Perceived Supports for Successful Program Completion at a Postsecondary Technical College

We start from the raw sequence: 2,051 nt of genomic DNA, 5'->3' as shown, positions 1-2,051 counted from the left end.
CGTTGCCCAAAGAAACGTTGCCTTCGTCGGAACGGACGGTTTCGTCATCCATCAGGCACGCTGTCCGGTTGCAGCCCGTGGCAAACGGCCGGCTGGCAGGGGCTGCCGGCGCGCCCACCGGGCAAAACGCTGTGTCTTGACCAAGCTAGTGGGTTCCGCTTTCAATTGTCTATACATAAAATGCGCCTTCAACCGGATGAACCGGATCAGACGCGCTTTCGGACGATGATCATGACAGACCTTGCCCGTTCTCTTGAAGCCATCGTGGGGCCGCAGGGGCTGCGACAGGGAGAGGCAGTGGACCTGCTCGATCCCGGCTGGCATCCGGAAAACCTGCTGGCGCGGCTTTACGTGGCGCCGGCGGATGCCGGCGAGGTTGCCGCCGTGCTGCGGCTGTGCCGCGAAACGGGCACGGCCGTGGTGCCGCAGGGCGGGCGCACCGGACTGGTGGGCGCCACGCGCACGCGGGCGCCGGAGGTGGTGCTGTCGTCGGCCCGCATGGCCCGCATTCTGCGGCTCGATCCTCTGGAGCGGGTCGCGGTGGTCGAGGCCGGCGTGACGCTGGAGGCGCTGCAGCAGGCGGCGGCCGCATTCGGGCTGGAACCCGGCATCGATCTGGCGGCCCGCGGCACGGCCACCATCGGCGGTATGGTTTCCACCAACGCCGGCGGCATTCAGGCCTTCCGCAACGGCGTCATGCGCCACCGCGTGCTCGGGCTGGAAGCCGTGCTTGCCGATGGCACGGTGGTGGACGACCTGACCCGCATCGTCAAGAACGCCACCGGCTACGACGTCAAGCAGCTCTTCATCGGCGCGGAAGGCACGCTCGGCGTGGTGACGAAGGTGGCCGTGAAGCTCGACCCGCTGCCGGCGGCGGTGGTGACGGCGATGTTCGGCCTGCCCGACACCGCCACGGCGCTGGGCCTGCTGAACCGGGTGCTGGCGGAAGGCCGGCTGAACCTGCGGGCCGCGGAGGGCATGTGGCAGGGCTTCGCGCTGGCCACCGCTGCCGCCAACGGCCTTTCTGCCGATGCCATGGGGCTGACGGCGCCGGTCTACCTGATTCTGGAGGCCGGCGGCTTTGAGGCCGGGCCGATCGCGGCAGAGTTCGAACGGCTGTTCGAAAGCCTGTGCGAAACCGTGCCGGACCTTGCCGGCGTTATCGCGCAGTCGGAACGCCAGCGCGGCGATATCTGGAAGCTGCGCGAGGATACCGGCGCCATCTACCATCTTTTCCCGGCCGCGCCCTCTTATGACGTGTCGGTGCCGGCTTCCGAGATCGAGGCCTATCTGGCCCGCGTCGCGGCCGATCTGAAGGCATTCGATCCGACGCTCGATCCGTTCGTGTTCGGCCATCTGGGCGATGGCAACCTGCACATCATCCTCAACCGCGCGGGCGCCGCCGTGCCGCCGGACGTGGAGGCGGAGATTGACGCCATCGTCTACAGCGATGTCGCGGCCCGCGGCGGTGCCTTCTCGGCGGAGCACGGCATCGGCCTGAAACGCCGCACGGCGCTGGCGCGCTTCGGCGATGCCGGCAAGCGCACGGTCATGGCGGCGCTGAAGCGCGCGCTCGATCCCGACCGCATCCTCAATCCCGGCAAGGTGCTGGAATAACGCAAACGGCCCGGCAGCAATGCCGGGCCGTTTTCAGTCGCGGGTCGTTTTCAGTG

Low college completion rates have far reaching effects for students, colleges, and the communities that rely on skilled graduates. Program completion at a Midwestern postsecondary technical college has been affected by several factors including program length, with lower completion rates for the longer programs. The purpose of this qualitative study was to explore perceptions of students, faculty, and administrators about factors contributing to successful program completion. Guided by Tinto's theory of student departure, semistructured interviews were conducted with 6 successful students who made consistent progress in completing their programs, 3 faculty members teaching in those programs, and 5 administrators who had face-to-face contact with students at the study site. An inductive, constant comparative data analysis approach was used as the interviews were transcribed and manually coded; the codes were then consolidated to identify themes. Six themes emerged, with 2 themes corresponding to each of Tinto's principles of institutional commitment to students, educational commitment, and social and intellectual community. The results indicated that institutional support, student commitment, and sense of belonging contributed to program completion for successful students. A specific topic perceived as important to students, faculty, and staff was institutional support for students' commitment, which might be enhanced by teaching foundational self-regulation skills. These findings led to creation of a faculty development project on teaching self-regulated learning strategies with the intent of initiating changes to improve students' retention and completion rates. Positive social change may be promoted locally by increasing program completion and resulting in higher levels of employment to meet the economic demand in the community.